Lesar: Notre Dame Nation gets its needed sacrifice with VanGorder firing
SOUTH BEND — That sinister faction of Notre Dame football fans, frustrated to the point of anger over the current circumstances of the program, finally got what it’s been asking for: Brian VanGorder’s head on a stick.
Head coach Brian Kelly made the presentation Sunday when he announced that, contrary to the public support he gave his defensive coordinator Saturday night after a third swing and a miss this season, it was necessary to make a change.
Cancel the online petition to run BVG out of town. All hail Greg Hudson, analyst-turned-coordinator.
It’s like when the house fell on the Wicked Witch, and the Munchkins made Dorothy an instant hero.
Problem is, it’ll take more than a trip down the Yellow Brick Road to put some heart into the Tinmen who have been playing on the Notre Dame defense.
With eight games left, this was a move that had to happen. There’s a season that’s worth trying to salvage.
The Irish needed a new start, or “clean slate,” as Kelly said Sunday.
This is as close to a do-over as Notre Dame players can get. Not that the problems of the first third of the season will be forgotten (yielding an average of over 500 yards in the three losses and ranking 103rd overall in total defense), but at least the Irish can face Monday with the feeling that a drastic step toward stopping the bleeding has been taken.
It’s different from the 1991 campaign when, late in the year, Lou Holtz decided defensive coordinator Gary Darnell and outside linebackers coach Jay Hayes weren’t the right guys for the job. Rather than fire them with a few games left, Holtz took over as defensive coordinator and relegated Darnell and Hayes to the opposite end of the practice field each day. Now that was uncomfortable. Neither returned after ’91.
Kelly viewed this as a time to cut bait.
Regardless of the friendship of more than a couple decades between Kelly and VanGorder, after a week spent gathering data on the situation, Kelly felt informed enough to make the decision. It had to be a tough call, but one for the best of the program.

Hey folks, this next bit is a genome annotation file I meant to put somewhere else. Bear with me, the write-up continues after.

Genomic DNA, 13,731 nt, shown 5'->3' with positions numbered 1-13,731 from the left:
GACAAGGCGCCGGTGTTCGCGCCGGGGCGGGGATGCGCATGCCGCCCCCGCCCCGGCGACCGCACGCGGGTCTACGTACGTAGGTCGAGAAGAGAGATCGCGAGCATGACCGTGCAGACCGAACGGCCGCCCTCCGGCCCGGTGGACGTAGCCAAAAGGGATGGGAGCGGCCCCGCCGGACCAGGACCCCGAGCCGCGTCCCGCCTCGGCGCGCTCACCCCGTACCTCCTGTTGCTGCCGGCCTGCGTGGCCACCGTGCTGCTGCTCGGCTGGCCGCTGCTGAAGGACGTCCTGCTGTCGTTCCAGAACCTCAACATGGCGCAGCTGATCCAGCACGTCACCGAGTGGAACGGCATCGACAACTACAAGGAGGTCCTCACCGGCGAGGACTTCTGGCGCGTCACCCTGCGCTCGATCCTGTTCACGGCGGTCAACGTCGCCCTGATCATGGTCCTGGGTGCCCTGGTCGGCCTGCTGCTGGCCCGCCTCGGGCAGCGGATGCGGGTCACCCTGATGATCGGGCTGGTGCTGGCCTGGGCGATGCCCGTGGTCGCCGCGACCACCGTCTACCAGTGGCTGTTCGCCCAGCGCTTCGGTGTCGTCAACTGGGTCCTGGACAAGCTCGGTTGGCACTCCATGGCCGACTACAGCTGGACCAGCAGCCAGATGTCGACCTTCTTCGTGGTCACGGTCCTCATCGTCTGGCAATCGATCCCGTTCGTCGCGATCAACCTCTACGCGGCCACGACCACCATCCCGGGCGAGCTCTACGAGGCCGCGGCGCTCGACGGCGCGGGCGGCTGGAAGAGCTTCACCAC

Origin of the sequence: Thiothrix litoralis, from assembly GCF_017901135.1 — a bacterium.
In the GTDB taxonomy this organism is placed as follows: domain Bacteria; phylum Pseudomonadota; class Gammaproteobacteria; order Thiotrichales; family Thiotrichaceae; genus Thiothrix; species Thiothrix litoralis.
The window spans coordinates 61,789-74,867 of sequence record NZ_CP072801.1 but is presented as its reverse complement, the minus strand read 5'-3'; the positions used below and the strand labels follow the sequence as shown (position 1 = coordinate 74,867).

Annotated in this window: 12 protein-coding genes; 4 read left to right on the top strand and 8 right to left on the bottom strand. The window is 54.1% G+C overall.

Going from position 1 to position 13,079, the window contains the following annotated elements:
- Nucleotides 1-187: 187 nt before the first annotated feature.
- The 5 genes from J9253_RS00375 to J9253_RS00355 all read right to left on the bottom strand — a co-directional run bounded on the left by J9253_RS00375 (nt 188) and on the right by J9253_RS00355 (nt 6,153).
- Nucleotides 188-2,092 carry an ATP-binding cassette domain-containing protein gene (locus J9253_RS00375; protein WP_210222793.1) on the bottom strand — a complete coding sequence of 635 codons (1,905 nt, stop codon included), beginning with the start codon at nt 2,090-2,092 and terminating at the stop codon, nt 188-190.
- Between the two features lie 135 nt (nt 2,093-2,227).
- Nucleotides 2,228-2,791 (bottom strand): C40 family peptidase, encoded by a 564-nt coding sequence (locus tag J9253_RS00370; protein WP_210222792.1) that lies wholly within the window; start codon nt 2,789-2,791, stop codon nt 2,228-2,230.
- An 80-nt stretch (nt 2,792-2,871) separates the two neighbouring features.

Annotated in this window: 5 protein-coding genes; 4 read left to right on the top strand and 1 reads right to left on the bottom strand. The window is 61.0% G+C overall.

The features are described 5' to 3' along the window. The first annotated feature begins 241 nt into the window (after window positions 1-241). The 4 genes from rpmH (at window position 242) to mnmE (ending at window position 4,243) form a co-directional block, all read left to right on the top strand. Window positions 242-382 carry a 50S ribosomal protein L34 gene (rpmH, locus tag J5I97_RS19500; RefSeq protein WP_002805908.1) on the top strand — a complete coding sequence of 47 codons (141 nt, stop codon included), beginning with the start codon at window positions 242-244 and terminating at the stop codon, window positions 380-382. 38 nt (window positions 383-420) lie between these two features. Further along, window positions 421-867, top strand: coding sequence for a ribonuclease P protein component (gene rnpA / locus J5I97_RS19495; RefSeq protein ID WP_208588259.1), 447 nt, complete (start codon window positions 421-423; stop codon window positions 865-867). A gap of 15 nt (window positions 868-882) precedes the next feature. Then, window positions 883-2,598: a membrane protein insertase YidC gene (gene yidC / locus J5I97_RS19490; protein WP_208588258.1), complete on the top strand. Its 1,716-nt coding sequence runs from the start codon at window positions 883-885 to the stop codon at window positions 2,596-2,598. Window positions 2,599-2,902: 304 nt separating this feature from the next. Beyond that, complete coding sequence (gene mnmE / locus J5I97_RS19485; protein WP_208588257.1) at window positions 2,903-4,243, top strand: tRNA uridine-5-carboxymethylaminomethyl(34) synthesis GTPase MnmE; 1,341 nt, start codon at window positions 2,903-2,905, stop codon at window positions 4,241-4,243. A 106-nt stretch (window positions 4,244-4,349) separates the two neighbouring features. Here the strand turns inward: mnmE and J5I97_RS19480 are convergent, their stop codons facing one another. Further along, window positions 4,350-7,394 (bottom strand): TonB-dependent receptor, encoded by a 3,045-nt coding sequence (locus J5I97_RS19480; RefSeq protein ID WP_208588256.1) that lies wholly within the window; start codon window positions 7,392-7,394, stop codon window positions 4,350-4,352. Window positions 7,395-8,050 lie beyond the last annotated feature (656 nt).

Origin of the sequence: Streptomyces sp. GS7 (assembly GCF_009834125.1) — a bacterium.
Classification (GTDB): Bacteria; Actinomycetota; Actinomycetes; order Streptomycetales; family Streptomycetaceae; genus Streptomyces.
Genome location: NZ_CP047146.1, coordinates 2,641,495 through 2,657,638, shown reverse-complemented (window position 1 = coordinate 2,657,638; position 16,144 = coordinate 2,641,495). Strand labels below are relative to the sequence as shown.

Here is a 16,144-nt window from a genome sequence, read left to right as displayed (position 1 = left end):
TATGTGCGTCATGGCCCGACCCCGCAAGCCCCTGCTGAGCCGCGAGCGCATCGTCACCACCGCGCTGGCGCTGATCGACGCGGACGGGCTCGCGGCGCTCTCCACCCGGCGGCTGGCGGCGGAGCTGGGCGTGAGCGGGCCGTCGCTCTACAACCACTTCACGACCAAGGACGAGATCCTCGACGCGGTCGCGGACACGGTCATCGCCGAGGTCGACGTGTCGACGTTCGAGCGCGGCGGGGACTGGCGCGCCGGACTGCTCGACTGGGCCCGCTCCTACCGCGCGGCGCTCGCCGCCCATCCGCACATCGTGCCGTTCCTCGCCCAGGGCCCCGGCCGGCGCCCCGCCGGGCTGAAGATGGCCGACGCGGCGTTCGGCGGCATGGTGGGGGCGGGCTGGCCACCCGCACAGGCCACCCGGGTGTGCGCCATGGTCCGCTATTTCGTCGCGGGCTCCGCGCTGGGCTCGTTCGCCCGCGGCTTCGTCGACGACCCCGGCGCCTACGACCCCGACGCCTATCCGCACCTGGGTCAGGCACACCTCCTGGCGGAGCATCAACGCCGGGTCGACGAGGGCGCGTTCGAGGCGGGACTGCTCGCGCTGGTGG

In his Sunday teleconference, Kelly called his defensive players “mechanical” and “robotic.” His preference is for fast, free and loose; “… playing the game like kids.”
That’s what’s missing at Notre Dame these days: Fun. Hard to have a smile at 1-3, when the weight of ND Nation bears down from every direction.
Kelly said, “There's probably too much analysis…” in the VanGorder scheme. That goes along with: Paralysis by analysis.
Expect the defense to be more basic and more players to be contributing Saturday against Syracuse’s high-octane offense.
“We've got guys on the field that have eaten up way too many reps,” Kelly said. “We just have not put (many backups) in the game. They are going to play. You'll see them this weekend.”
Who cares that Hudson got whacked at Purdue after three years? Who cares that his Purdue defenses ranked: 111th in 2015, 82nd in 2014, and 105th in 2013 (while the Boilermakers had six total wins)? They must have been having an enjoyable time.
At least the Notre Dame fan base has been appeased for now. It has its sacrifice. This should carry the faithful through Saturday mid-afternoon. The natives were restless, and Kelly responded.
Now… As for the players…